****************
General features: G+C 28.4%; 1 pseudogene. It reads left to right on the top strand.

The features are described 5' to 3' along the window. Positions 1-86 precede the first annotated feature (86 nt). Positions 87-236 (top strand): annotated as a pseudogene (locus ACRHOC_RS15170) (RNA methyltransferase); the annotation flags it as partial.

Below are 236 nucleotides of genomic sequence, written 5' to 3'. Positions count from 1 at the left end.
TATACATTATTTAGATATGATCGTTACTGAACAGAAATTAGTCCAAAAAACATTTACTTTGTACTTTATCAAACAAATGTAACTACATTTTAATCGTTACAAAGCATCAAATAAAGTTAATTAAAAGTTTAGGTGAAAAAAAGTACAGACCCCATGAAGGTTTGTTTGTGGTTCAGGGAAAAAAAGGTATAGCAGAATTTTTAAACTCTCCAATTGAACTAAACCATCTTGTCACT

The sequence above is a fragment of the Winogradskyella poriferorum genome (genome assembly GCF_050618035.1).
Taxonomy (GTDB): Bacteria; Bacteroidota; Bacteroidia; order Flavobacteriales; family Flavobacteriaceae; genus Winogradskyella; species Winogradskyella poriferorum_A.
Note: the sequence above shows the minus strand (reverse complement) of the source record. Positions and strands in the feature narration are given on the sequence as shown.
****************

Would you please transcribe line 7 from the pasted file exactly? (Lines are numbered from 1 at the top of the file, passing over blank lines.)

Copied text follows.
Note: the sequence above shows the minus strand (reverse complement) of the source record. Positions and strands in the feature narration are given on the sequence as shown.